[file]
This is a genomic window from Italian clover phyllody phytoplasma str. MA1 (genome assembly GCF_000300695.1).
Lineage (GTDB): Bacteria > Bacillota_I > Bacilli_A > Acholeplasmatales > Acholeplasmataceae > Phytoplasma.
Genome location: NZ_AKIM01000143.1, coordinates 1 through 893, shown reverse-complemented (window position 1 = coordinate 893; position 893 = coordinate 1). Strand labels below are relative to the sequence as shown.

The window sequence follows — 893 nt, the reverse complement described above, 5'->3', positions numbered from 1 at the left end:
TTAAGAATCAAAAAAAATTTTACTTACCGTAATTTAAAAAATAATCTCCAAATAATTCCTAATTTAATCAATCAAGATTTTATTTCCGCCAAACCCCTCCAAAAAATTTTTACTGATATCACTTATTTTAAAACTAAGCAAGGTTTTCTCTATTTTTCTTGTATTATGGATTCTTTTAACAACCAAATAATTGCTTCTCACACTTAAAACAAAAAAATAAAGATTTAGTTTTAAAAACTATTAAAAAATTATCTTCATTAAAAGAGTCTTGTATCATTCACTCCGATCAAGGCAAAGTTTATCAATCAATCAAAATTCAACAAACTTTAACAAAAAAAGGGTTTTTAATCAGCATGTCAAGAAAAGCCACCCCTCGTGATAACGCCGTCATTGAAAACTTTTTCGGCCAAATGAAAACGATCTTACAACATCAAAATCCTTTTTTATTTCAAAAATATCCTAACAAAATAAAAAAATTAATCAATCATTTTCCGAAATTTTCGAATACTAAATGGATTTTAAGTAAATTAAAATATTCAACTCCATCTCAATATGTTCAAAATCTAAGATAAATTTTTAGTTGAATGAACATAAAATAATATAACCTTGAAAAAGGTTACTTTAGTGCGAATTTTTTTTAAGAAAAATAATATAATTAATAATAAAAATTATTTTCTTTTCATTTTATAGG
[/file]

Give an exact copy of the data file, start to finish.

This is a genomic window from Italian clover phyllody phytoplasma str. MA1 (genome assembly GCF_000300695.1).
Lineage (GTDB): Bacteria > Bacillota_I > Bacilli_A > Acholeplasmatales > Acholeplasmataceae > Phytoplasma.
Genome location: NZ_AKIM01000143.1, coordinates 1 through 893, shown reverse-complemented (window position 1 = coordinate 893; position 893 = coordinate 1). Strand labels below are relative to the sequence as shown.

The window sequence follows — 893 nt, the reverse complement described above, 5'->3', positions numbered from 1 at the left end:
TTAAGAATCAAAAAAAATTTTACTTACCGTAATTTAAAAAATAATCTCCAAATAATTCCTAATTTAATCAATCAAGATTTTATTTCCGCCAAACCCCTCCAAAAAATTTTTACTGATATCACTTATTTTAAAACTAAGCAAGGTTTTCTCTATTTTTCTTGTATTATGGATTCTTTTAACAACCAAATAATTGCTTCTCACACTTAAAACAAAAAAATAAAGATTTAGTTTTAAAAACTATTAAAAAATTATCTTCATTAAAAGAGTCTTGTATCATTCACTCCGATCAAGGCAAAGTTTATCAATCAATCAAAATTCAACAAACTTTAACAAAAAAAGGGTTTTTAATCAGCATGTCAAGAAAAGCCACCCCTCGTGATAACGCCGTCATTGAAAACTTTTTCGGCCAAATGAAAACGATCTTACAACATCAAAATCCTTTTTTATTTCAAAAATATCCTAACAAAATAAAAAAATTAATCAATCATTTTCCGAAATTTTCGAATACTAAATGGATTTTAAGTAAATTAAAATATTCAACTCCATCTCAATATGTTCAAAATCTAAGATAAATTTTTAGTTGAATGAACATAAAATAATATAACCTTGAAAAAGGTTACTTTAGTGCGAATTTTTTTTAAGAAAAATAATATAATTAATAATAAAAATTATTTTCTTTTCATTTTATAGG